♠ Posted by Emmanuel in Europe at 1/29/2009 06:35:00 AMI guess we're back to the bad old days when you could always count on two things. First, Russia's ruble losing value fast:
Russia’s ruble had its biggest two- day drop in a decade against the dollar as investors speculated the central bank will be forced to widen its target trading band after draining 35 percent of foreign-currency reserves.Next, you have virtually all of France going on strike:
The ruble depreciated 3 percent today to 34.9189 per dollar, the weakest since January 1998. The currency lost 5.2 percent in two days, the most since March 1999. It slipped as much as 2.3 percent to 45.6615 per euro, the lowest since the European currency’s introduction in 1999.
While Bank Rossii pledged last week to defend the ruble at 36 per dollar, that target may be “very quickly” breached, said Gaelle Blanchard at Societe Generale SA in London. Russia spent a record $11 billion in a day last week to support the exchange rate, after a 30 percent plunge against the dollar since August, according to Moscow’s Trust Investment Bank. Russia’s reserves, the world’s third-largest, fell $9.7 billion last week to $386.5 billion, Bank Rossii announced today. “As long as the central bank gives these targets then speculators are going to have something to aim for,” said Blanchard. “Right now the market is convinced it wants to see the ruble lower.”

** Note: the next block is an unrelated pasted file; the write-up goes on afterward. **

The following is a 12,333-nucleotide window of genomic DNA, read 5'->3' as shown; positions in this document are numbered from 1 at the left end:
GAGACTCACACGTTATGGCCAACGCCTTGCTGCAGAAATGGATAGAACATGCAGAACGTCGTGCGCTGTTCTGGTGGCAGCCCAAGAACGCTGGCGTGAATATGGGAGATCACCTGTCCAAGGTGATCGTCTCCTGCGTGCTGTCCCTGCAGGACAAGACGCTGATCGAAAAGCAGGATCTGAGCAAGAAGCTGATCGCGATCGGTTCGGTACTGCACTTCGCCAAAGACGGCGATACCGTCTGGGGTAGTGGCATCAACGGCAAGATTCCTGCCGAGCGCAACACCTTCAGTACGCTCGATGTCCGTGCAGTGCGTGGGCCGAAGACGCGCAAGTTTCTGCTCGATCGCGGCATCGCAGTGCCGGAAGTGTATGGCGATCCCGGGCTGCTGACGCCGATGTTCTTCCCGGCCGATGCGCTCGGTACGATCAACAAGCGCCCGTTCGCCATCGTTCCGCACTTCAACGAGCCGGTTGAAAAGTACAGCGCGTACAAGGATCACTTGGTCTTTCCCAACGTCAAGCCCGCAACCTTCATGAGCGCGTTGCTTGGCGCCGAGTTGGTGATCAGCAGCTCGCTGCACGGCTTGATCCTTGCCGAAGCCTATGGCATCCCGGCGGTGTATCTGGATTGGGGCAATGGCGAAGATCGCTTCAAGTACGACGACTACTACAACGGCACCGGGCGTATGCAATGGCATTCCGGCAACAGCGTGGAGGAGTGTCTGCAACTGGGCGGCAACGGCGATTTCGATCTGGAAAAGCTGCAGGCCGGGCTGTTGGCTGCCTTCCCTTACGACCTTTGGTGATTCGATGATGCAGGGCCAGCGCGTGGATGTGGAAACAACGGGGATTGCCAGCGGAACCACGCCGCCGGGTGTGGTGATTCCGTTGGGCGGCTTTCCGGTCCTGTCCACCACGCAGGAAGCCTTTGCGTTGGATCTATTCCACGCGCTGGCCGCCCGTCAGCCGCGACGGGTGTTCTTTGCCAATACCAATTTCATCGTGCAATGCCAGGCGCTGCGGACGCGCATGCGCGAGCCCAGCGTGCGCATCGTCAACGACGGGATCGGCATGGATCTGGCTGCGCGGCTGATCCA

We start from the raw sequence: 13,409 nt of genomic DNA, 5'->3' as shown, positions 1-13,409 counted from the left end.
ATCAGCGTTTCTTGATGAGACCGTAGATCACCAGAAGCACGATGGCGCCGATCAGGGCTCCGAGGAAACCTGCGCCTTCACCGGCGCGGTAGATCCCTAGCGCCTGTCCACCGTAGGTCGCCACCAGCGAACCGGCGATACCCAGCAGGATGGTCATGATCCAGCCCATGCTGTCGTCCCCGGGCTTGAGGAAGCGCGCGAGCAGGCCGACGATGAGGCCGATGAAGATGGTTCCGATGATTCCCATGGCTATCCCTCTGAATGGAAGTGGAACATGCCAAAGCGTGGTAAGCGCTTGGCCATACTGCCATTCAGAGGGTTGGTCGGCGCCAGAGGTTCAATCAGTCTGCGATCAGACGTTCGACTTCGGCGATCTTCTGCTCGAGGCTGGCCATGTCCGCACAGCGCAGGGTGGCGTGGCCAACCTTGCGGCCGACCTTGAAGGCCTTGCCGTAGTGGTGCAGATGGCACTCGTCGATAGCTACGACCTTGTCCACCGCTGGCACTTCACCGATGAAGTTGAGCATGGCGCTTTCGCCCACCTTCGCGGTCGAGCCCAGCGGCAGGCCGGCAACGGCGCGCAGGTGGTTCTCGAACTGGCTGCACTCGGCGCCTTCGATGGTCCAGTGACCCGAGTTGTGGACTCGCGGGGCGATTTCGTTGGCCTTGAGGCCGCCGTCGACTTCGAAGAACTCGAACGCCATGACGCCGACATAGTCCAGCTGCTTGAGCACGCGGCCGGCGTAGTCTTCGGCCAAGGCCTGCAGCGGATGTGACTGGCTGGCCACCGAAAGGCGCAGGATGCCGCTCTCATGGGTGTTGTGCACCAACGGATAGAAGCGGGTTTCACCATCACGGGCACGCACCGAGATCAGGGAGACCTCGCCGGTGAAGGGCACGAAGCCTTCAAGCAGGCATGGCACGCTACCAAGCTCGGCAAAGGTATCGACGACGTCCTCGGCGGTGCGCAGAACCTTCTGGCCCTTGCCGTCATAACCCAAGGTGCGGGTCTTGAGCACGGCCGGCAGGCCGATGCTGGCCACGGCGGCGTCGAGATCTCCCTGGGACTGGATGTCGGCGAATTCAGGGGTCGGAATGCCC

France’s rail network, airports and public schools were disrupted today as the country’s eight biggest labor unions called for a one-day general strike. In what is turning into the largest such action since President Nicolas Sarkozy was elected in May 2007, the unions are demanding that the government do more to counter rising unemployment and falling purchasing power as France enters its first recession in 16 years. The eight unions represent the bulk of France’s 1.9 million-strong unionized workforce...These are the Russians and French we all know, but do we share the love?
Unions say measures announced by the government so far are inadequate. Sarkozy unveiled a 26 billion-euro ($34.4 billion) economic-stimulus package in December.
About 69 percent of the French people back the strike, according to a poll by CSA-Opinion for newspaper Le Parisien on Jan. 25. Forty-six percent support the strike, while 23 percent “sympathize,” with the union call, Le Parisien said. Of those interviewed, 12 percent were opposed or hostile to the strike. It’s the first time in Sarkozy’s presidency that a “social movement” has had such public approval, Stephane Rozes, head of CSA-Opinion told the daily...
Societe Nationale des Chemins de Fer Francais, or SNCF, France’s national railway, where workers began the strike last night at 8 p.m., said about 60 percent of the regional TER train services and 40 percent of high-speed TGV lines will be disrupted.